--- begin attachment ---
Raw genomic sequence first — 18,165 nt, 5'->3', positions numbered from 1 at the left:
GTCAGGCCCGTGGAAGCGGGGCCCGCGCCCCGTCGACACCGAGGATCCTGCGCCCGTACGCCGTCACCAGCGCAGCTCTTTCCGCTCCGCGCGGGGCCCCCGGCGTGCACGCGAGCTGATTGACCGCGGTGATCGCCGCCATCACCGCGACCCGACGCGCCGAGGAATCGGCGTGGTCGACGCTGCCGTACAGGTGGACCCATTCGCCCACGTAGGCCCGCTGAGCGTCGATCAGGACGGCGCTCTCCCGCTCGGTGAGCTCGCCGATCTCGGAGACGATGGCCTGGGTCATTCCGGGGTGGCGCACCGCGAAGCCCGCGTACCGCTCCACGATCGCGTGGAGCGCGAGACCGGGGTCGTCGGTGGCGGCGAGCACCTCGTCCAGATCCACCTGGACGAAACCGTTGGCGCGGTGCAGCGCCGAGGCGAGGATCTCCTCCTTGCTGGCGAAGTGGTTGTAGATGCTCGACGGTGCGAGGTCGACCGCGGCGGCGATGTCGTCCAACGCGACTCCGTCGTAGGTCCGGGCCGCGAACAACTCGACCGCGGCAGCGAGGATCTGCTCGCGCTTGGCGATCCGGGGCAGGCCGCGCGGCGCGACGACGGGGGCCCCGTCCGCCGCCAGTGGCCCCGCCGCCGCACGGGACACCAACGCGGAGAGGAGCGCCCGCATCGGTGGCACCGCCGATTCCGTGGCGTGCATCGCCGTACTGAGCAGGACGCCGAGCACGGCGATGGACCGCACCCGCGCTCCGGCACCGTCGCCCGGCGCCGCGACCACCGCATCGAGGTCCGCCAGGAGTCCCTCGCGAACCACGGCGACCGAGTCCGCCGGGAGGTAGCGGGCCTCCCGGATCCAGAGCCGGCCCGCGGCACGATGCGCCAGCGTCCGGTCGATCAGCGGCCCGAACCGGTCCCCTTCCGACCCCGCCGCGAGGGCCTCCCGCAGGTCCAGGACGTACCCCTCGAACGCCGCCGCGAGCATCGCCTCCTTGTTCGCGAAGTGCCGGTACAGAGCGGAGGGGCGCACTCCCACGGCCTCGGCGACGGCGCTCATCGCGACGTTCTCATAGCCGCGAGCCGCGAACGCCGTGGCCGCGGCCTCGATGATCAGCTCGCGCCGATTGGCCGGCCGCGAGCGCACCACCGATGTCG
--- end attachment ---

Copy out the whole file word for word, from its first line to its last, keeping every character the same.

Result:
Raw genomic sequence first — 18,165 nt, 5'->3', positions numbered from 1 at the left:
GTCAGGCCCGTGGAAGCGGGGCCCGCGCCCCGTCGACACCGAGGATCCTGCGCCCGTACGCCGTCACCAGCGCAGCTCTTTCCGCTCCGCGCGGGGCCCCCGGCGTGCACGCGAGCTGATTGACCGCGGTGATCGCCGCCATCACCGCGACCCGACGCGCCGAGGAATCGGCGTGGTCGACGCTGCCGTACAGGTGGACCCATTCGCCCACGTAGGCCCGCTGAGCGTCGATCAGGACGGCGCTCTCCCGCTCGGTGAGCTCGCCGATCTCGGAGACGATGGCCTGGGTCATTCCGGGGTGGCGCACCGCGAAGCCCGCGTACCGCTCCACGATCGCGTGGAGCGCGAGACCGGGGTCGTCGGTGGCGGCGAGCACCTCGTCCAGATCCACCTGGACGAAACCGTTGGCGCGGTGCAGCGCCGAGGCGAGGATCTCCTCCTTGCTGGCGAAGTGGTTGTAGATGCTCGACGGTGCGAGGTCGACCGCGGCGGCGATGTCGTCCAACGCGACTCCGTCGTAGGTCCGGGCCGCGAACAACTCGACCGCGGCAGCGAGGATCTGCTCGCGCTTGGCGATCCGGGGCAGGCCGCGCGGCGCGACGACGGGGGCCCCGTCCGCCGCCAGTGGCCCCGCCGCCGCACGGGACACCAACGCGGAGAGGAGCGCCCGCATCGGTGGCACCGCCGATTCCGTGGCGTGCATCGCCGTACTGAGCAGGACGCCGAGCACGGCGATGGACCGCACCCGCGCTCCGGCACCGTCGCCCGGCGCCGCGACCACCGCATCGAGGTCCGCCAGGAGTCCCTCGCGAACCACGGCGACCGAGTCCGCCGGGAGGTAGCGGGCCTCCCGGATCCAGAGCCGGCCCGCGGCACGATGCGCCAGCGTCCGGTCGATCAGCGGCCCGAACCGGTCCCCTTCCGACCCCGCCGCGAGGGCCTCCCGCAGGTCCAGGACGTACCCCTCGAACGCCGCCGCGAGCATCGCCTCCTTGTTCGCGAAGTGCCGGTACAGAGCGGAGGGGCGCACTCCCACGGCCTCGGCGACGGCGCTCATCGCGACGTTCTCATAGCCGCGAGCCGCGAACGCCGTGGCCGCGGCCTCGATGATCAGCTCGCGCCGATTGGCCGGCCGCGAGCGCACCACCGATGTCG